Verse > William Blake > Poetical Works
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William Blake (1757–1827).  The Poetical Works.  1908.
 
Verses from ‘The Gates of Paradise’
The Keys of the Gates
 
  
The Keys 1

THE CATERPILLAR on the leaf
  Reminds thee of thy Mother’s grief.
 

1.
  
of the Gates

My Eternal Man set in repose,
  The Female from his darkness rose;
  And she found me beneath a Tree,        5
  Mandrake, and in her Veil hid me.
  Serpent Reasonings us entice
  Of good and evil, virtue and vice,
2.  Doubt self-jealous, Watery folly;
3.  Struggling thro’ Earth’s melancholy;        10
4.  Naked in Air, in shame and fear;
5.  Blind in Fire, with shield and spear;
  Two-horn’d Reasoning, cloven fiction,
  In doubt, which is self-contradiction,
  A dark Hermaphrodite we stood—        15
  Rational truth, root of evil and good.
  Round me flew the Flaming Sword;
  Round her snowy Whirlwinds roar’d,
  Freezing her Veil, the Mundane Shell.
6.  I rent the Veil where the Dead dwell:        20
  When weary Man enters his Cave,
  He meets his Saviour in the grave.
  Some find a Female Garment there,
  And some a Male, woven with care;
  Lest the Sexual Garments sweet        25
  Should grow a devouring Winding-sheet.
7.  One dies! Alas! the Living and Dead!
  One is slain! and One is fled!
8.  In Vain-glory hatcht and nurst,
  By double Spectres, self-accurst.        30
  My Son! my Son! thou treatest me
  But as I have instructed thee.
9.  On the shadows of the Moon,
  Climbing thro’ Night’s highest noon;
10.  In Time’s Ocean falling, drown’d;        35
11.  In Agèd Ignorance profound,
  Holy and cold, I clipp’d the wings
  Of all sublunary things,
12.  And in depths of my dungeons
  Closed the Father and the Sons.        40
13.  But when once I did descry
  The Immortal Man that cannot die,
14.  Thro’ evening shades I haste away
  To close the labours of my day.
15.  The Door of Death I open found,        45
  And the Worm weaving in the ground:
16.  Thou’rt my Mother, from the womb;
  Wife, Sister, Daughter, to the tomb;
  Weaving to dreams the Sexual strife,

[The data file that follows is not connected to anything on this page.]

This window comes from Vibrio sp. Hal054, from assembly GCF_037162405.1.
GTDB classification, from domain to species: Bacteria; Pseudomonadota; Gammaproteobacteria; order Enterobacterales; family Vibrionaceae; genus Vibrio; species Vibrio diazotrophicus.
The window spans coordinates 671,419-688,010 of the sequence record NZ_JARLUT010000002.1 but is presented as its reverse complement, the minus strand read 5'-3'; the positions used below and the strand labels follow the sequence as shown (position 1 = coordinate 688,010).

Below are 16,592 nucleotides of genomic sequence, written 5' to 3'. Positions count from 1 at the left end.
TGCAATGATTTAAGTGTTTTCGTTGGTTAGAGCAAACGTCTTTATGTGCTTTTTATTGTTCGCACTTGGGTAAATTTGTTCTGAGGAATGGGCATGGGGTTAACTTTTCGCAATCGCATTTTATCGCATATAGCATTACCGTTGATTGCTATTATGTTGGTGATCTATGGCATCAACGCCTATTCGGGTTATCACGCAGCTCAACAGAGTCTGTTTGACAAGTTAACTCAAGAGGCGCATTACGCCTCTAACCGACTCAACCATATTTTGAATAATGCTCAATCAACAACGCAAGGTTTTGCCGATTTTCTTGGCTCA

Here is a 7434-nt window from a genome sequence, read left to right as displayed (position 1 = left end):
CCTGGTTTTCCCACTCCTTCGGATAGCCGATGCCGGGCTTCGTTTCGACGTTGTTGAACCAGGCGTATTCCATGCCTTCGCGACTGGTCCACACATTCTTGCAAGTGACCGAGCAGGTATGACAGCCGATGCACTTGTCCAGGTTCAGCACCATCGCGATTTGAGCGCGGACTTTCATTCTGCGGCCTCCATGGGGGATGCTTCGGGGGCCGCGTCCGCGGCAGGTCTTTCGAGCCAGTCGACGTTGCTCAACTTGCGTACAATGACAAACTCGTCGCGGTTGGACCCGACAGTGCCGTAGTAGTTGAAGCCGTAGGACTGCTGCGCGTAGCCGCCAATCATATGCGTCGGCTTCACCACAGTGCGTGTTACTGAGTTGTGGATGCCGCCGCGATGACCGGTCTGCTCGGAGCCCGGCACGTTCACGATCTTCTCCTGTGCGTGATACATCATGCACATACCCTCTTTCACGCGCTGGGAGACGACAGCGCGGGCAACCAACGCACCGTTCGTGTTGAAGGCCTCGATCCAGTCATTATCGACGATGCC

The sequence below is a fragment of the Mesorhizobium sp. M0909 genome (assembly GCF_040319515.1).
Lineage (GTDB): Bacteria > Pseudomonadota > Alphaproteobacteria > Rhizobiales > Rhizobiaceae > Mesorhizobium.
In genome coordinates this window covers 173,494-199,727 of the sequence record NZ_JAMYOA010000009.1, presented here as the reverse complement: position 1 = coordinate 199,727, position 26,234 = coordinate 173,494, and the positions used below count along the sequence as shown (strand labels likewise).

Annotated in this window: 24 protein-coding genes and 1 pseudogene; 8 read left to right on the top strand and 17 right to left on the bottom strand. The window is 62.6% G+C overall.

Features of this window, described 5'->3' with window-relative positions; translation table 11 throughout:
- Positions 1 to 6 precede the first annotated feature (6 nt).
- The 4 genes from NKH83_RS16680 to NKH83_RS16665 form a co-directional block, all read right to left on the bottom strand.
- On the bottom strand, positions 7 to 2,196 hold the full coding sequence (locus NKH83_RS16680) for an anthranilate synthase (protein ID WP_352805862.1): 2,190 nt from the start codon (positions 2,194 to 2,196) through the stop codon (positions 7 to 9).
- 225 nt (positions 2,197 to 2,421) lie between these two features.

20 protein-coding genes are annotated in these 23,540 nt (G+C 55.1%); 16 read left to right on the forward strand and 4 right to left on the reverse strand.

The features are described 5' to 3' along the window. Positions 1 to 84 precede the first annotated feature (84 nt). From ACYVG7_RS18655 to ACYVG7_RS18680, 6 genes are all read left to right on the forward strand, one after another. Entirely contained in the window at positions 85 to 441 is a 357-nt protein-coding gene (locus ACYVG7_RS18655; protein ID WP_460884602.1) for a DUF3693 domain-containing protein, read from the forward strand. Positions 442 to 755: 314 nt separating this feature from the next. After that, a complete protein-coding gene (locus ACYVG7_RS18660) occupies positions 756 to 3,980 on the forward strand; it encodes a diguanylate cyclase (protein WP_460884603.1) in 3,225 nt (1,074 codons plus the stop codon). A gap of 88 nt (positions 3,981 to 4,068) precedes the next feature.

And weeping over the Web of Life.        50
 
Note 1. Frontispiece. A caterpillar on an oak leaf. On a second leaf a human chrysalis like a babe in swaddling clothes. Legend: What is Man? with the lines:
The sun’s light, when he unfolds it,
Depends on the organ that beholds it.
  1. A woman under a weeping willow, holding a babe in her left arm, pulls a mandrake out of the ground by its hair. Legend: I found him beneath a tree.
  2. An old man, resting his hands on his knees, sits upon a rock beneath a leafless tree in a deluge of rain. The encroaching flood rises to his feet. Legend: Water, with the line: Thou waterest him with tears.
  3. Crouching figure of a man emerging from a crevice in a rock. Legend: Earth, with the line: He struggles into life.
  4. A man, nude, seated upon a white cloud, clasps his forehead with both hands and gazes steadfastly before him. Behind him the sky studded with stars. Legend: Air, with the line: On cloudy doubts and reasoning cares.
  5. A fiend, blind, standing in flames, armed with spear and shield. Legend: Fire, with the line: That end in endless strife—this and the three preceding lines forming a quatrain.
  5. In l. 4 ‘we’ is a revised rdg. of ‘I’ in the earlier issue.
  6. A cherub issuing from an egg. Legend: At length for hatching ripe he breaks the shell.
  7. A boy in garden, hat in hand, chases flying fairy. A second fairy lies crushed at his feet. Legend: Alas! [the original inscription written in centre of page with the addition of the words on either side and below] What are these? … the Female Martyr! Is she also the Divine Image?
  8. An old man, seated, with a sword in right hand, leans sorrowfully on his elbow, averting his head from the figure of a joyfully departing youth, who threatens him with a dart. Legend: My son! my son!
  9. A man standing on edge of world prepares to mount a ladder reared against the crescent moon. Two lovers watch him. Legend: I want! I want!
  10. A man drowning in sea, with one arm upthrust, and head just disappearing beneath the waves. Legend: Help! Help!
  11. An old man wearing spectacles, seated under a tree, clips the wings of a boy who struggles to escape. Before him the setting sun. Legend: Aged Ignorance, with the line: Perceptive Organs closed, their Objects close.
  12. An old man (Count Ugolino) with his two sons and two grandsons in dungeon cell. Legend: Does thy God, O Priest, take such vengeance as this?
  13. A husband, wife, and two children, beside a bed on which lies a corpse, watch the ascending spirit of an old man who points upward. Legend: Fear and Hope are—Vision.
  14. A man with a staff in his hand strides along a country lane. Legend: The traveller hasteth in the evening.
  15. An old man, leaning on a crutch, passes through the gateway of a tomb. Legend: Death’s door.
  16. A woman in white cerements, seated on the ground in a burial crypt. A huge worm crawls around her feet. Legend: I have said to the worm: Thou art my mother and my sister. [back]
 
 
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